On Thursday, the main stages have not opened, but some of the smaller stages get going during the afternoon. There are hordes of people crowded around the bars, and it can be quite a fight to get a drink. So, I did not bother. This year I drank extraordinarily little and carried around a few cans in my backpack to keep hydrated. Beer had temporarily lost its lustre for me, I could not taste the difference between cider, ale and lager, they all tasted the same, sweet water. COVID had caused me to lose my sense of taste. It was the same with the food, the delicious offerings tempted me very little. I tried, but nothing tasted as it should.
After a full British breakfast and some exploring, I headed to the Rabbit Hole. It is in The Park, which is terribly busy on a Thursday with Stonebridge bar doing roaring trade. I waited until the Rabbit Hole opened and watched three bands. The Rabbit Hole is a small tent with a small bar, DJ set and stage. Many famous musicians come here late at night. (I have yet to see one!) The Rabbitt Hole used to be further up the hill and required a little effort to reach it. The last two Glastonburys have seen it move down into the main area of the Park.
Thursday was a very sunny day, and I had forgotten to put suncream on my face and arms, so finding venues undercover was a promising idea.
Eva Scott Rabbit Hole 13:00 – 13:30
Sofy (Glastonbury Emerging Talent Finalist) Rabbit Hole 14:00-14:30
I had come to see Sofy, a band from the Glastonbury Emerging Talent competition. They were well worth the wait.
Lewis Mclaughlin, Rabbit Hole 15:00-15.30
Beans on Toast, Truth Stage 18:20-19.00
After grabbing some lunch in The Park, I headed over to the Truth Stage in Shangri-La to see Beans on Toast. Beans on Toast is a singer songwriter who produces an album every year and is rumoured to have played Glastonbury more than anyone else. He will be playing at the Cambridge Folk Festival this year. His songs are political and easily sing-along-able.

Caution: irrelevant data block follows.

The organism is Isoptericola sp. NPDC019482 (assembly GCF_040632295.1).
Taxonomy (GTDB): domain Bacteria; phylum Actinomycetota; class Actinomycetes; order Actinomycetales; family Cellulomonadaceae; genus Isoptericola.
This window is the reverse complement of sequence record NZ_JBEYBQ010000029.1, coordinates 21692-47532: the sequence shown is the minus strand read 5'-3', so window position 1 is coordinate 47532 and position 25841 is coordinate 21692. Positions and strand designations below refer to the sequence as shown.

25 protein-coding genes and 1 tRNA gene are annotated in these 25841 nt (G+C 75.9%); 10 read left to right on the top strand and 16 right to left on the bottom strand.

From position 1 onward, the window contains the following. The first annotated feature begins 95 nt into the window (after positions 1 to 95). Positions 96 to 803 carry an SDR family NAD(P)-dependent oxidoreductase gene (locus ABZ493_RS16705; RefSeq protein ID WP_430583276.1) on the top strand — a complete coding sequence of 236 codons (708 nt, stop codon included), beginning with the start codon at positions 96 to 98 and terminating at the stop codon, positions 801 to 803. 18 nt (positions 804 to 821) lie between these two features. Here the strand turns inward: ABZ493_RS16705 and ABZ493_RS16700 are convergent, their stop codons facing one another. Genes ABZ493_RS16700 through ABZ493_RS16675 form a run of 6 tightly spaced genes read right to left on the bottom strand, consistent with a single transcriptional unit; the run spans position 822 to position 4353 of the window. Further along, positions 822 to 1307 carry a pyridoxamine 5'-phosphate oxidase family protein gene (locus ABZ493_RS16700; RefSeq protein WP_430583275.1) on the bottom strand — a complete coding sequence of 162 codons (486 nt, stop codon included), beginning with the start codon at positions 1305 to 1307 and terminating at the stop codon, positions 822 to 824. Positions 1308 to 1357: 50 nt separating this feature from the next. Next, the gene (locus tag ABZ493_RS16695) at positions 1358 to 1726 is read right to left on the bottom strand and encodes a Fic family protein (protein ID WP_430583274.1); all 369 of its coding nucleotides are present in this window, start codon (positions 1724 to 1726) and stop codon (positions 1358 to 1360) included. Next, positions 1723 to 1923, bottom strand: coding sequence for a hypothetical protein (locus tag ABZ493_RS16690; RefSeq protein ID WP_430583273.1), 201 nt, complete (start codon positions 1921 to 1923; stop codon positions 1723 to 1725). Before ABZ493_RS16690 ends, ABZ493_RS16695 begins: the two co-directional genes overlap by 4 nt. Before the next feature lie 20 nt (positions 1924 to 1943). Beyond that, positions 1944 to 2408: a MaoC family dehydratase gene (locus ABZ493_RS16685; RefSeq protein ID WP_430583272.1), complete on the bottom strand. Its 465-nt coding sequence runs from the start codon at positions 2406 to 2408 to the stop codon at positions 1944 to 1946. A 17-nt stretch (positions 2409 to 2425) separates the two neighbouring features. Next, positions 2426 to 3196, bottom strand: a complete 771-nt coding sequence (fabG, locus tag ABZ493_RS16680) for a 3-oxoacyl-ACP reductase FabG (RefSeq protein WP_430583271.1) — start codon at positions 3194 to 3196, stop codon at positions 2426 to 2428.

Williams Green TBA 19:45-20:25
The Glastonbury programme always has several TBAs. The TBAs are the unannounced bands who will be playing. The secret for Glastonbury organisers is to spread the word to a few people to get someone along to watch the band. Sometimes this goes wrong, and the word is spread everywhere, and thousands of people descend on the stage. The secret sets are from quite high-profile bands. I had subscribed to a twitter account which announced the rumours, so I knew Bastille would be playing at Williams Green. I tried to get to Williams Green. The whole area was cordoned off, the crowds were dense. I got through the cordon, but nowhere near the stage. I gave it up as a bad cause and eventually headed back to the Truth Stage. If you want to see a TBA, get there at least while the previous band is playing, or better still the band before. I remember watching the band Pulp years back because I had heard a rumour. I had a good place to watch the band, but the Park Stage was also cordoned off long before the band started to play. So many people had descended on the stage.
Pigs Pigs Pigs Pigs Pigs Pigs Pigs, Truth Stage 20:30-21:15
I arrived to see the punk band Pigs Pigs …Pigs. and watched from the back.
Nova Twins (EARCHE) Truth Stage 21.45-22.30
After the 7 pigs, the crowd thinned, and I was able to get nearer the stage for the Nova Twins. They put on one fantastic show. I would go and watch them again at the Greenpeace Stage the next day. The crowd was wild, I did edge back a little to remain out of the mosh pit.